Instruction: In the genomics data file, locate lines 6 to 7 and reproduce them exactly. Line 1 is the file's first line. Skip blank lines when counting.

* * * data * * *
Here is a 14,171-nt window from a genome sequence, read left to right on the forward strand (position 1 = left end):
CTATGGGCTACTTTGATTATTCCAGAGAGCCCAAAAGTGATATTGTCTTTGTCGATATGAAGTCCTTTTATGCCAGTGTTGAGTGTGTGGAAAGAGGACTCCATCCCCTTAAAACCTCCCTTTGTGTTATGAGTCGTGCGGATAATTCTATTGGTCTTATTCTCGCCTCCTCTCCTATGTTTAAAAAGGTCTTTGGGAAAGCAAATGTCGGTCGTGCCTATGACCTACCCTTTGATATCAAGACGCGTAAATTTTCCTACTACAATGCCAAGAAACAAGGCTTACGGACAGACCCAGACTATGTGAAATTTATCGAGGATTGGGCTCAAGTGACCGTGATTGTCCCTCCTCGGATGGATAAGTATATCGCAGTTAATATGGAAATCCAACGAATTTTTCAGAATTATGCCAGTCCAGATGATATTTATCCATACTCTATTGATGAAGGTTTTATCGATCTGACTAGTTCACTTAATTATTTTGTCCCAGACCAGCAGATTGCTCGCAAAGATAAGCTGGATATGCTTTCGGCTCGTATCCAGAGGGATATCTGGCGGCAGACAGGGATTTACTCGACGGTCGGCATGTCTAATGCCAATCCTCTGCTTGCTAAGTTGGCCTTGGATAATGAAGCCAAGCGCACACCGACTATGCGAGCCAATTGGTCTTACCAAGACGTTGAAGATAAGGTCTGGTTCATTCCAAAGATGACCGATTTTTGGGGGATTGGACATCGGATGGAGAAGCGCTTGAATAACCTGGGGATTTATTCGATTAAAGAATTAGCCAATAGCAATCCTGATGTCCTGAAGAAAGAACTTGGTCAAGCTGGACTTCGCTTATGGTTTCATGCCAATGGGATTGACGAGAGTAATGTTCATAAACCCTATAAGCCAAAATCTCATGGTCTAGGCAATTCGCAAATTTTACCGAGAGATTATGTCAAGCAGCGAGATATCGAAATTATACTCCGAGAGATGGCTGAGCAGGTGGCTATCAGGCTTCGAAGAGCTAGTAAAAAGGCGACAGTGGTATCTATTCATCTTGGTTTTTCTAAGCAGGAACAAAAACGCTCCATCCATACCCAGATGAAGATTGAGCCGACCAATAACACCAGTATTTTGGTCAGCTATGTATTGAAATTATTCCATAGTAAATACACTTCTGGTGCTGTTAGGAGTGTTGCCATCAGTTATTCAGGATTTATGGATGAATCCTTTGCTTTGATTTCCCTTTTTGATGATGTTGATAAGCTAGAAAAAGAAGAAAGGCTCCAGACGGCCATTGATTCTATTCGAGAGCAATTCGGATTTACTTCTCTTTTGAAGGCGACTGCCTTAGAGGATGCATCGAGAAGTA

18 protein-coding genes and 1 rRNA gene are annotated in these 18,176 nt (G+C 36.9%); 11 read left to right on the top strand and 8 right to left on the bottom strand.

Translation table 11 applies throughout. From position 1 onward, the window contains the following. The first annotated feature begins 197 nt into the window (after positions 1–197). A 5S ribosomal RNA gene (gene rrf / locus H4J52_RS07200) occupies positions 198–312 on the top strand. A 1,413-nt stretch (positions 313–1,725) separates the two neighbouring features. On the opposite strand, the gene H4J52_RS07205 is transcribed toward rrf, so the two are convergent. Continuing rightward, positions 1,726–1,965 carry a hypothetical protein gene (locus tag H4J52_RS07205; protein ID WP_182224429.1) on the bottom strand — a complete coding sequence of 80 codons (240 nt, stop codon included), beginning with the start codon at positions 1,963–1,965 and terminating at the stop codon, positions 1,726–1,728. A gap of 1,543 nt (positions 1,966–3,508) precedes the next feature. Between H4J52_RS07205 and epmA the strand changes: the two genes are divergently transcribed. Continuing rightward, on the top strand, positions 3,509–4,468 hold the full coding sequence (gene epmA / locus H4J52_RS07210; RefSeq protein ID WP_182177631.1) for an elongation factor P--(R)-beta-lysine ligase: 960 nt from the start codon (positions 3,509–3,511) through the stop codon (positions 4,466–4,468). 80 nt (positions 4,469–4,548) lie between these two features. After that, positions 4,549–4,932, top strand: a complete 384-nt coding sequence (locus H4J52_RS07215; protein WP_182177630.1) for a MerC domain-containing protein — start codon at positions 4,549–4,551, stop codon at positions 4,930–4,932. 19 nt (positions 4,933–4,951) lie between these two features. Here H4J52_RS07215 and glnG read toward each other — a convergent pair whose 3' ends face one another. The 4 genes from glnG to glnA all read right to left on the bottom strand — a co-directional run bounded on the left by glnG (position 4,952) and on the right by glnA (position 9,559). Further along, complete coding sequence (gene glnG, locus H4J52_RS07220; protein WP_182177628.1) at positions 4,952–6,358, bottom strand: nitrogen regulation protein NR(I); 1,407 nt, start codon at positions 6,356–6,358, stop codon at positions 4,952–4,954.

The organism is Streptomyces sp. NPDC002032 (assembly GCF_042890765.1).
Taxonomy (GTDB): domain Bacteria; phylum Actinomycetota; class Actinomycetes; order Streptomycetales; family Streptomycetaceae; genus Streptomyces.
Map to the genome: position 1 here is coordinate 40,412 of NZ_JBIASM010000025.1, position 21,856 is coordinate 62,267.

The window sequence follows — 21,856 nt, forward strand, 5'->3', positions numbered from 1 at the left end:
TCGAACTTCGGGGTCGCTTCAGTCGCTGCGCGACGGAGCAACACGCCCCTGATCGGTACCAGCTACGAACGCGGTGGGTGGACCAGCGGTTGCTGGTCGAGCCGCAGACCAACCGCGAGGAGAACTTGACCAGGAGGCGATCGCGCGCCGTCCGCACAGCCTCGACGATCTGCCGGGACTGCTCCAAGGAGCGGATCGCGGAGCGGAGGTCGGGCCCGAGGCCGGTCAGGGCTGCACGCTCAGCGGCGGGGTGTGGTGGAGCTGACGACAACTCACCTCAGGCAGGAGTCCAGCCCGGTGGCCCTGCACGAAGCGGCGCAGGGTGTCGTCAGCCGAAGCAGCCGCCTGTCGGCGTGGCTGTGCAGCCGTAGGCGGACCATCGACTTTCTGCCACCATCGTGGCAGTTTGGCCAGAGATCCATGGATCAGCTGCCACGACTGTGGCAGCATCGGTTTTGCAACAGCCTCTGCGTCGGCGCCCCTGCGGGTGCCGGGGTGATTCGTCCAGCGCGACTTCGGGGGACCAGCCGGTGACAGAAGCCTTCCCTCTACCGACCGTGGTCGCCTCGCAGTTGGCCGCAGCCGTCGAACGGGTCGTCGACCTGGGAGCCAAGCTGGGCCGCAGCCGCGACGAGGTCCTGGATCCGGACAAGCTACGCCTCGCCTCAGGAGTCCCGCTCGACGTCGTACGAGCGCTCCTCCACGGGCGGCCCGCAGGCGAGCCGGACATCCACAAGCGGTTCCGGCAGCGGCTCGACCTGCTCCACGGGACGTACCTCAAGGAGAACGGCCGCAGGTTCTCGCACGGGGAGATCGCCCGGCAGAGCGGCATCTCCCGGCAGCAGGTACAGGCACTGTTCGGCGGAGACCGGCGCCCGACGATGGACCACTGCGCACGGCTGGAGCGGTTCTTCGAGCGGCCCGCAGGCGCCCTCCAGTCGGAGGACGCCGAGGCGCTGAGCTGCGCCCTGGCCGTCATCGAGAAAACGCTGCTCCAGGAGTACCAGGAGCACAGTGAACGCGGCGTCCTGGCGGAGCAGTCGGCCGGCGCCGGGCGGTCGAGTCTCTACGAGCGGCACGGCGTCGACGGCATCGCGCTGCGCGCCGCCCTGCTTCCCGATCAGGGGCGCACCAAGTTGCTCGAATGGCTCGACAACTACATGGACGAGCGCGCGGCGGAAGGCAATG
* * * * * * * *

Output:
Taxonomy (GTDB): domain Bacteria; phylum Actinomycetota; class Actinomycetes; order Streptomycetales; family Streptomycetaceae; genus Streptomyces.
Map to the genome: position 1 here is coordinate 40,412 of NZ_JBIASM010000025.1, position 21,856 is coordinate 62,267.